Figure 1. Cumulative abundance of the porcine SREs. The black dots indicate the log10 of the RNA abundance of each SRE. SREs are sorted in a decreasing order by their RNA abundance in the X-axis. The red line represents the total number of SREs for each abundance decile group. The first decile of the most abundant SREs accounted for 65% of the total read abundance. RPKM, reads per kilobase per million mapped reads; SRE, sperm RNA element.
The number of annotated genes with allocated SREs in our study in swine is very similar to what has been found in the human sperm (4,765) using the same SRE bioinformatics approach (Estill et al., 2019). As expected, the number of genes identified in sperm is notably low when compared to other porcine tissues. The number of expressed genes reported in porcine muscle (Chen et al., 2011), liver (Chen et al., 2011), fat (Chen et al., 2011; Corominas et al., 2013), pituitary glands (Shan et al., 2014), hypothalamus (Pérez-Montarelo et al., 2014), duodenum (Mach et al., 2014), ilium (Mach et al., 2014) and pre-pubescent male gonads (Esteve-Codina et al., 2011), ranges between 12,816 and 18,878 genes. Among these, the immature male gonads displayed the lower number of reported expressed genes. Although these values can be only taken as a guide because each study carried their own experimental pipeline, they are indicative that the boar sperm contains a way less rich and complex transcriptome when compared to other tissues.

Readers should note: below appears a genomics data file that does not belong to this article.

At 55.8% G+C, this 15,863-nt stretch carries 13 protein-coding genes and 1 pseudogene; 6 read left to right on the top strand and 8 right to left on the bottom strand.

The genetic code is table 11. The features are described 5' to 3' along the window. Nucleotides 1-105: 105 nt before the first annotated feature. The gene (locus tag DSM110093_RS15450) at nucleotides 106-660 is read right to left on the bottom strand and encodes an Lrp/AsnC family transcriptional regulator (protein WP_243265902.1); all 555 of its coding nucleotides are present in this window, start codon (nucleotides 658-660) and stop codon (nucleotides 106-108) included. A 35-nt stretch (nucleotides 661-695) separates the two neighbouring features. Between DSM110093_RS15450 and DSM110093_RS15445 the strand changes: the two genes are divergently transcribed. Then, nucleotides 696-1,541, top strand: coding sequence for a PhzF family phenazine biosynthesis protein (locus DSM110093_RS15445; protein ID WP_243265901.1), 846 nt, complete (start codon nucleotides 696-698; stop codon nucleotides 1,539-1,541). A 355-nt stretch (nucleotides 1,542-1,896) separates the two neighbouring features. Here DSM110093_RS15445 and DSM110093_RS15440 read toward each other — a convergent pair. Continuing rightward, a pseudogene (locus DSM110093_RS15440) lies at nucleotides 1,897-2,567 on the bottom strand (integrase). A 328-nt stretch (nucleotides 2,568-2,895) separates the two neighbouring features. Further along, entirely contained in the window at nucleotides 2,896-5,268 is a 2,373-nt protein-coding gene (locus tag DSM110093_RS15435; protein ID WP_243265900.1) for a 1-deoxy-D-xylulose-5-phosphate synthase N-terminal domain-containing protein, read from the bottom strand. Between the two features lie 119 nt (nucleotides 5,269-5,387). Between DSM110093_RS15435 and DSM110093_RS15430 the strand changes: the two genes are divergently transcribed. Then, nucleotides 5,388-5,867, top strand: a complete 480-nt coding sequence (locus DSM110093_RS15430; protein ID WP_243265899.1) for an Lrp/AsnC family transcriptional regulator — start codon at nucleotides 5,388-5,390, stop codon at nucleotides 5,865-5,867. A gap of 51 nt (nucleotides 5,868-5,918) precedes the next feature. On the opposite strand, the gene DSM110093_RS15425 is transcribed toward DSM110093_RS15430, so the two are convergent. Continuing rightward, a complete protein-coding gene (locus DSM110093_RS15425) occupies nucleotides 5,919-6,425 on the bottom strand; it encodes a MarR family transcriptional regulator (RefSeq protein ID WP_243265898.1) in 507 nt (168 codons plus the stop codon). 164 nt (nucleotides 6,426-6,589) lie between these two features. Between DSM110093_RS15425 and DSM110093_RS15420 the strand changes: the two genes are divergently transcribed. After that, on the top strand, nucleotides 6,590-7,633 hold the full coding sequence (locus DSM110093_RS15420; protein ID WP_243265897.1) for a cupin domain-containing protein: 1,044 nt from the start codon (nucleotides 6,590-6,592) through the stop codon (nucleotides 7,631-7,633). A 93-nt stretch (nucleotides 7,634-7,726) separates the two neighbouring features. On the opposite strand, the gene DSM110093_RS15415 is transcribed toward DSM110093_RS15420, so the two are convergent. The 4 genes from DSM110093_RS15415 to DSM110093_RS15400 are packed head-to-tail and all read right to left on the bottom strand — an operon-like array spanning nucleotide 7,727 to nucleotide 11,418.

The top decile SREs also included 2,667 orphan SREs (SREs located more than 10 kb apart from the closest annotated gene) (Supplementary File S2). However, nearly 30% of the orphan SREs mapped within 30 kb from the closest gene, which indicates that, as the novel upstream/downstream 10 kb SREs, they may represent unannotated exons of these genes. In summary, only 10% of the top decile SREs were not linked to annotated genes. A recent study carried by Pertea et al. (2018) analyzed RNA-seq data from 9,795 human experiments from the GTEx project and concluded that the human genome annotation incorporates most of the Homo sapiens genes but still lacks a large proportion of the splice isoforms. While this study increased the list of coding genes by only 5%, the catalog of splice isoforms grew by 30%. Our data is in line with these recent results and does not only indicate that the novel annotation of the pig genome annotation incorporates most of the genes found in sperm but also reveals that there is still a large amount of splice isoforms to be discovered in this species. Since it is well known that the spermatozoon harbors a very specific transcriptome, a large proportion of these unannotated isoforms are likely to be sperm-specific (Sendler et al., 2013; Ma et al., 2014).